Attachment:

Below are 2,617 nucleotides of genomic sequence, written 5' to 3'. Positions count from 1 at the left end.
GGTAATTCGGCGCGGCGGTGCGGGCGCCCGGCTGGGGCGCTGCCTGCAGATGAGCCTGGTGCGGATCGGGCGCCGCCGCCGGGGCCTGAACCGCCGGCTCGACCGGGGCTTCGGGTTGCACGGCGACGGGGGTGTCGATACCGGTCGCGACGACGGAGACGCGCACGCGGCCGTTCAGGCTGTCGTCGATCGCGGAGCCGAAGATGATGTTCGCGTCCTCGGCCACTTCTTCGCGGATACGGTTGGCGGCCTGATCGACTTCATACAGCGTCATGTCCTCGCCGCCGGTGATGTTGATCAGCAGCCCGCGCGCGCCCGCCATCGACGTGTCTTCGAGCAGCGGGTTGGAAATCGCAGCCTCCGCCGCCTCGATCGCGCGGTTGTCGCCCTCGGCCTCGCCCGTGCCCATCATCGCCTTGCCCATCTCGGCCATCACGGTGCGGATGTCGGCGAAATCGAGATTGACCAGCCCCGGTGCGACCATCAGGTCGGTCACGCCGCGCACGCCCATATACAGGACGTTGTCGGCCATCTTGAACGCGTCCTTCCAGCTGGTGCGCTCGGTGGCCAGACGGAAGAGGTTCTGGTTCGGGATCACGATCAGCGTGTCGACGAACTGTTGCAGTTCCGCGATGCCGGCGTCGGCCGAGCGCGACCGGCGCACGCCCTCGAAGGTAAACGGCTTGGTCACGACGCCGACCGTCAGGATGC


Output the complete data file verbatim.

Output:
Below are 2,617 nucleotides of genomic sequence, written 5' to 3'. Positions count from 1 at the left end.
GGTAATTCGGCGCGGCGGTGCGGGCGCCCGGCTGGGGCGCTGCCTGCAGATGAGCCTGGTGCGGATCGGGCGCCGCCGCCGGGGCCTGAACCGCCGGCTCGACCGGGGCTTCGGGTTGCACGGCGACGGGGGTGTCGATACCGGTCGCGACGACGGAGACGCGCACGCGGCCGTTCAGGCTGTCGTCGATCGCGGAGCCGAAGATGATGTTCGCGTCCTCGGCCACTTCTTCGCGGATACGGTTGGCGGCCTGATCGACTTCATACAGCGTCATGTCCTCGCCGCCGGTGATGTTGATCAGCAGCCCGCGCGCGCCCGCCATCGACGTGTCTTCGAGCAGCGGGTTGGAAATCGCAGCCTCCGCCGCCTCGATCGCGCGGTTGTCGCCCTCGGCCTCGCCCGTGCCCATCATCGCCTTGCCCATCTCGGCCATCACGGTGCGGATGTCGGCGAAATCGAGATTGACCAGCCCCGGTGCGACCATCAGGTCGGTCACGCCGCGCACGCCCATATACAGGACGTTGTCGGCCATCTTGAACGCGTCCTTCCAGCTGGTGCGCTCGGTGGCCAGACGGAAGAGGTTCTGGTTCGGGATCACGATCAGCGTGTCGACGAACTGTTGCAGTTCCGCGATGCCGGCGTCGGCCGAGCGCGACCGGCGCACGCCCTCGAAGGTAAACGGCTTGGTCACGACGCCGACCGTCAGGATGC